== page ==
Shakespeare often idealised brotherhood: not just as a literal bond of blood, but also as a relationship of close trust and love.
In his own life Shakespeare was one of eight siblings. Infant mortality took its toll, two sisters dying as babies, and his little sister Anne dying aged only eight, but all three of his younger brothers made it to adulthood, though they died before him. By the time of his own death in 1616 only his sister Joan was still alive.
It’s likely that Shakespeare was away in London when most of his siblings died in Stratford, but we can be pretty sure that he was present when his brother Edmund was buried at St Mary Overy, in Southwark, near to the Globe Theatre, on 31 December 1607.
Edmund was Shakespeare’s youngest brother, born 16 years his junior in 1580. Without straying too far into the realms of fantasy, during his childhood he must have heard about his brother’s success as a player and writer in London, and it’s no surprise that he found his way to London to become an actor himself. We know nothing about Edmund apart from his baptism in Stratford, his burial, and a reference to the burial of his “base-born” (illegitimate) child at St Giles without Cripplegate only four months before his own death.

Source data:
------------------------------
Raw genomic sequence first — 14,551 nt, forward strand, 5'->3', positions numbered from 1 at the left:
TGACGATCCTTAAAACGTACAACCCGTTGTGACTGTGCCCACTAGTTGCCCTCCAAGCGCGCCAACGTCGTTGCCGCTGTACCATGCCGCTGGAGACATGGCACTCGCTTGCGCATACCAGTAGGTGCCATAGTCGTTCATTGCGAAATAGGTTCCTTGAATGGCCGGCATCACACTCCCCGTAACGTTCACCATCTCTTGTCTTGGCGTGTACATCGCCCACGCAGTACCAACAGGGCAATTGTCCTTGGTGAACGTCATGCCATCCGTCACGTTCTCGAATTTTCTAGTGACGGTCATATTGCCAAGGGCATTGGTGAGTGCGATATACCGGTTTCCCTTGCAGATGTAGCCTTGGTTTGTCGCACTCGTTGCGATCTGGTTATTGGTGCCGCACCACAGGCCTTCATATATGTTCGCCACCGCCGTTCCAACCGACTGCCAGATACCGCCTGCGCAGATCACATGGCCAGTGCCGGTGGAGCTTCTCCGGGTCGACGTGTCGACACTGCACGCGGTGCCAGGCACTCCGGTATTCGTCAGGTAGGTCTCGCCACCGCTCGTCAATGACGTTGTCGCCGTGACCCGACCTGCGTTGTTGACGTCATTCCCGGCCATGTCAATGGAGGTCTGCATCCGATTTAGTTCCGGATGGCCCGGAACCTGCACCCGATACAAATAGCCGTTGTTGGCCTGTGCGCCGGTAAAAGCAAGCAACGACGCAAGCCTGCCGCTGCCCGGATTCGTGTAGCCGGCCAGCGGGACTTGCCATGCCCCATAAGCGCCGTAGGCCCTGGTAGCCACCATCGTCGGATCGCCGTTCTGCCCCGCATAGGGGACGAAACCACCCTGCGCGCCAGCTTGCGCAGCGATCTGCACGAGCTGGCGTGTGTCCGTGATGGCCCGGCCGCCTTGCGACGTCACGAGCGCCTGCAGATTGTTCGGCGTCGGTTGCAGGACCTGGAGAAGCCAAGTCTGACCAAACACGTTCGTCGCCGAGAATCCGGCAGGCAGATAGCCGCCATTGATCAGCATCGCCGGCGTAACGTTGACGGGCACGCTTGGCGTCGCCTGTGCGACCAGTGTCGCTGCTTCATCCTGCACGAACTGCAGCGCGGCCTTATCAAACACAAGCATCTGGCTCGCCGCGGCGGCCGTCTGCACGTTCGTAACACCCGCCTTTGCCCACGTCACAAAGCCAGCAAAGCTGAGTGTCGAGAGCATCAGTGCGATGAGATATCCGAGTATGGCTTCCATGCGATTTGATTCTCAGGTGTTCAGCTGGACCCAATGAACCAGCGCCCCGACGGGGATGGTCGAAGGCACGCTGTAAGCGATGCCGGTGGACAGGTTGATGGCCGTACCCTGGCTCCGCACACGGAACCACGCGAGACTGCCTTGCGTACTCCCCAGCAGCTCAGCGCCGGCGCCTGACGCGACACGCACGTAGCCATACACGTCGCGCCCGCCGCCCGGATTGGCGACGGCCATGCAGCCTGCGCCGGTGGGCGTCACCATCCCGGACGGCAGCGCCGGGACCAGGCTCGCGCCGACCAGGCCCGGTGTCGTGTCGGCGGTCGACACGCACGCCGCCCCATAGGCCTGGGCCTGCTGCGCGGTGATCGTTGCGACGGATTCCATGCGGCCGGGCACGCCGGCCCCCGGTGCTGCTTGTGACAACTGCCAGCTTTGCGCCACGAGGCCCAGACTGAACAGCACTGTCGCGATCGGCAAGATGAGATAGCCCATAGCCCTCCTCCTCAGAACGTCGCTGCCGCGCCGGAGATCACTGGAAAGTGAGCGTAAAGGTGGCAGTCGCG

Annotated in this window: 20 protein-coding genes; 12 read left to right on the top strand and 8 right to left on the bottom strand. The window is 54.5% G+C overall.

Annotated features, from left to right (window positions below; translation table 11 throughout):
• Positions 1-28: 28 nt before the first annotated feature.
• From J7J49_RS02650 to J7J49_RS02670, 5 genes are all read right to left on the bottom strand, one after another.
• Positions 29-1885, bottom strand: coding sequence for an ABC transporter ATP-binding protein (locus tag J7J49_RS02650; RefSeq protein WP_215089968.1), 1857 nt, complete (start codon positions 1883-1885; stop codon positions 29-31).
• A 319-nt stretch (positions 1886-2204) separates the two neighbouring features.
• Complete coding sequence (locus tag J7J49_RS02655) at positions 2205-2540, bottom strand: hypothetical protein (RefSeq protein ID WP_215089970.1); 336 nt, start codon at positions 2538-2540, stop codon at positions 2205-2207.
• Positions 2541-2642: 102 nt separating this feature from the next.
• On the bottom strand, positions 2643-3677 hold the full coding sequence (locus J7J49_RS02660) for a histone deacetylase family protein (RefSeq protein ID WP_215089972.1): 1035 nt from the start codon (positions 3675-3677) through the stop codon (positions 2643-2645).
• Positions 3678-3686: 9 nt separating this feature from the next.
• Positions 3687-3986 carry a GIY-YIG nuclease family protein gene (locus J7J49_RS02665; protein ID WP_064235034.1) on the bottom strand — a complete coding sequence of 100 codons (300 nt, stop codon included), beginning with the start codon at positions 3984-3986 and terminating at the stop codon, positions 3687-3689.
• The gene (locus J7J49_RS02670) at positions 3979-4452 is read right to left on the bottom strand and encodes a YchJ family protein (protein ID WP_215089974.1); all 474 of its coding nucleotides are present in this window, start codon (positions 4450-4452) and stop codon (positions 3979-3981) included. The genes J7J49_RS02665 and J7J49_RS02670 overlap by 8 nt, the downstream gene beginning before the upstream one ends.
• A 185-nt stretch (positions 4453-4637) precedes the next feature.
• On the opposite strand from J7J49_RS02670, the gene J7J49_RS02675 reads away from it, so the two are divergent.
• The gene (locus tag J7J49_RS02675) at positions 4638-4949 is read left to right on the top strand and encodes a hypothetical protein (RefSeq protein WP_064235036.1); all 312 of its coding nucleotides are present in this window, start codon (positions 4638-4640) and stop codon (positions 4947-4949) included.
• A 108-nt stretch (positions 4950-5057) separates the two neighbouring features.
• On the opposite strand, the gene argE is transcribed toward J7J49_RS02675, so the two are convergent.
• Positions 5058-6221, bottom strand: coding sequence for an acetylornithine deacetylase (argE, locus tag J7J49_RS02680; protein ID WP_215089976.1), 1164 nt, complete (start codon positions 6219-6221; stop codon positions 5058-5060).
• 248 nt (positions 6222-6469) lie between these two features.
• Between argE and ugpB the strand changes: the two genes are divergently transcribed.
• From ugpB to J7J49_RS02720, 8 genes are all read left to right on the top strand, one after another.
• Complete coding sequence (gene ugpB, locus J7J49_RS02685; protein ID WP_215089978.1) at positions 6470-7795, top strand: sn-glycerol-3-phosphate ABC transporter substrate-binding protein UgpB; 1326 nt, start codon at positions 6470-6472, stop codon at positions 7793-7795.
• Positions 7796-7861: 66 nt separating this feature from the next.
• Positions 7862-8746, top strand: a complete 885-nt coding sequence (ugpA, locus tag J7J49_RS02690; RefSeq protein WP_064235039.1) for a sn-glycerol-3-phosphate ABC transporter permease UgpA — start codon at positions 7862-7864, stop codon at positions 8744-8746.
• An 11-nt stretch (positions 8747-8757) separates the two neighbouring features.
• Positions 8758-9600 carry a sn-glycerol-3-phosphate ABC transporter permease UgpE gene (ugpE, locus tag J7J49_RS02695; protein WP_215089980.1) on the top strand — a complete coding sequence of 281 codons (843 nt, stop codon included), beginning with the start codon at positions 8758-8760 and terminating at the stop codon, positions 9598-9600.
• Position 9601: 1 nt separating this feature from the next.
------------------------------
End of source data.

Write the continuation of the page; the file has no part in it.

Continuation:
His own burial record reads “Edmond Shakespeare a player”. It was a costly funeral. The service took place in the morning “with a forenoon knell of the great bell” and Edmond was interred within the church itself. The expense, twenty shillings, is assumed to have been paid by Shakespeare himself. There is no proof that this Edmond is the one who was William’s brother, but what facts there are all fit.
Edmond’s story shows how easy it was for people to disappear from the record. When did he leave Stratford? Where did he live? Which company did he work for? What parts did he play? He was 27 when he died, around the age at which William was just about to make his mark in the theatre.
Shakespeare’s plays include examples of brotherly and sisterly love, as in Cymbeline and Twelfth Night, but sibling rivalry is more common. Think of the three daughters of Lear and the two sons of Gloucester in King Lear, Katherina and Bianca in The Taming of the Shrew and, most poisonously, in Henry VI Part 3, Richard Duke of Gloucester who sees his elder brothers Clarence and Edward only as obstacles in his way to achieve the crown.
I have no brother, I am like no brother;
And this word “love”, which graybeards call divine,
Be resident in men like one another
And not in me: I am myself alone.
Brotherhood often has nothing to do with any blood relationship. There was no better image for Henry V to use to rouse the English soldiers before the great battle of Agincourt:
We few, we happy few, we band of brothers.
For he today that sheds his blood with me
Shall be my brother.
Also on 31 December 1939 died Sir Frank Benson, who led the Shakespeare festivals in Stratford-upon-Avon for thirty years from the mid 1880s up to the First World War. Affectionately known as “Pa” by members of his company, if anybody created the idea of a band of brothers united by the performing of Shakespeare’s plays it was him. For many years afterwards Old Bensonians held parties and performances in memory of the company. The stained glass windows depicting Benson as Richard II surrounded by members of his company can still be seen in the Royal Shakespeare Theatre, a fitting memorial to the company ideal which he promoted for so long.